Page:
Mine could endanger grizzly population, biologist warns – Vancouver Sun

Taseko Mines Ltd. accused of minimizing the impact of its Prosperity development in the Chilcotin

Byline: Larry Pynn

Development of the Prosperity gold-copper mine in the Chilcotin would not only destroy extensive fish habitat but would have a “significant impact” on the area’s threatened grizzly population, according to a bear biologist’s study submitted to a federal review panel.

Wayne McCrory, a consulting biologist based near New Denver in the West Kootenays, cited the loss of 405 hectares of wetland and 352 hectares of riparian habitat, as well as the certainty for increased mine and recreational traffic along the 50-kilometre mine-access road to kill or displace grizzlies.

McCrory said various human activities in the region already impact wildlife, including human settlement as well as road building and clear-cutting, mineral exploration, overgrazing, poaching and climate change.

“This population cannot sustain further habitat losses or increases in human-induced mortality….,” he writes, noting wild horses, mule deer and moose would also suffer.

“These factors … will push the Chilcotin grizzly bears over the threshold of extinction.”

The province issued Taseko Mines Ltd. an environmental assessment certificate in January, but the federal panel decision has yet to be announced. The project would kill Fish Lake and Little Fish Lake, requiring the mine to provide alternative habitat as compensation.

Environment Minister Barry Penner and Energy, Mines and Petroleum Resources Minister Blair Lekstrom endorsed the $800-million project.

The Xeni Gwet’in First Nation is opposed to the mine. Chief Marilyn Baptise could not be reached to comment.

McCrory, whose list of clients have included the province and municipal governments, said in the report that his findings are based on 40 years of grizzly bear and wildlife experience combined with literature on conservation biology and cumulative effects as well as studies on mine-grizzly interaction.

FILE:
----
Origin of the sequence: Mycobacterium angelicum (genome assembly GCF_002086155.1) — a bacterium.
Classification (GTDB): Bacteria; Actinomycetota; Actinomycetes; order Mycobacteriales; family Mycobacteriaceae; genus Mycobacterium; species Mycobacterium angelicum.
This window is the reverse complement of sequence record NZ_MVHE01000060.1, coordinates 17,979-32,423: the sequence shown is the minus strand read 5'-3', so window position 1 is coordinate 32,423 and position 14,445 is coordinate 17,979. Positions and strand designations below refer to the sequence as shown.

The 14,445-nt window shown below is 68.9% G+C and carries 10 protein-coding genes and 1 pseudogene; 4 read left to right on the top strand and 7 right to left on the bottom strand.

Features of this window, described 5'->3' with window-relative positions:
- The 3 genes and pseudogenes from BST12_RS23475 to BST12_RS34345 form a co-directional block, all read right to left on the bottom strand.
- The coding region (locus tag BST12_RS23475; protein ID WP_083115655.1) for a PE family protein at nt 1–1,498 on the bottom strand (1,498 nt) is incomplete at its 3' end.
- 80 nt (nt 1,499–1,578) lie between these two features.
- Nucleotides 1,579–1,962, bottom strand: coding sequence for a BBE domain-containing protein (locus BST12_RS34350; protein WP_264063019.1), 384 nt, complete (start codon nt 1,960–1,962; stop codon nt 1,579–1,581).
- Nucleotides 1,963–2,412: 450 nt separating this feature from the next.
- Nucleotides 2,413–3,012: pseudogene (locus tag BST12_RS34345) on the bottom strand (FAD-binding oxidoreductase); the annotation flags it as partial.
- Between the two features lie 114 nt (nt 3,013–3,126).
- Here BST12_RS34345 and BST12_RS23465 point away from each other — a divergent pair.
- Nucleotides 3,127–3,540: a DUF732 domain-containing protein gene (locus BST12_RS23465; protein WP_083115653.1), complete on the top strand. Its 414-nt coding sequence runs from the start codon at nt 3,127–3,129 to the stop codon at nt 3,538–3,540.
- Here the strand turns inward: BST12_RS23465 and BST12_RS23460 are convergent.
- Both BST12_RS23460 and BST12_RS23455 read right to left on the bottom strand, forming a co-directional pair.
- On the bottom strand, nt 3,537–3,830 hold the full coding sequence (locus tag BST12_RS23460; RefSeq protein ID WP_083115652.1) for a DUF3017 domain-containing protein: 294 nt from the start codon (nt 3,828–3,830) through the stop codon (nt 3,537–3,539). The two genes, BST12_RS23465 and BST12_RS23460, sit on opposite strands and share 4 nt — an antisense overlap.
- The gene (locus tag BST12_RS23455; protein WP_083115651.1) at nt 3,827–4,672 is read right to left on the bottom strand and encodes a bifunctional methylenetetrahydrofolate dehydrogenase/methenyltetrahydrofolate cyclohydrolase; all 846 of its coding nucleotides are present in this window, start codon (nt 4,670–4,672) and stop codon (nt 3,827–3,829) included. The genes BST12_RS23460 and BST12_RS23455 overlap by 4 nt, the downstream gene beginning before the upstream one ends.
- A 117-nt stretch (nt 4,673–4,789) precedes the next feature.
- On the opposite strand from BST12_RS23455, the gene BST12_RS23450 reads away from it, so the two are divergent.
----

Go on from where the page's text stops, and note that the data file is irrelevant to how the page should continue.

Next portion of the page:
Both the Valhalla Wilderness Society and Friends of Nemaiah Valley supported McCrory’s research in the area.

In his report, McCrory criticizes Taseko for minimizing the environmental impact of its development.

“By using a scientifically narrow habitat area-based approach as their ecological tape measure and ignoring relevant scientific literature on cumulative effects, Taseko was able to conclude that their development will have no significant impacts on grizzly bears and other wildlife….”

He warned that “any mining company could use the same … approach for other mine developments in the same area and arrive at the same deceptive conclusion that there would be no significant effects on wildlife. This is highly misleading.”

Taseko vice-president for corporate affairs Brian Battison could not be reached to comment.

McCrory noted that studies farther south in B.C. have shown the negative impact of motorized traffic on grizzlies along the Duffey Lake Road “such that resident female grizzly bears have become extirpated north of this road and south of Anderson Lake.”

He described the grizzly bear population in the West Chilcotin region and South Chilcotin Ranges (site of Taseko’s mine proposal) as the largest residual dryland population left in the Coast Ranges foothills of western North America. Their diet includes salmon, whitebark pine nuts and wild potatoes.

The population surrounding the Taseko mine site is down to about 100 animals.

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To sign a petition – supported by RAVEN – to protect Teztan Biny, please go to http://www.protectfishlake.ca

To send a message to federal Environment Minister Jim Prentice that this Schedule 2 exemption in the Fisheries Act must be closed, write to: Minister@ec.gc.ca

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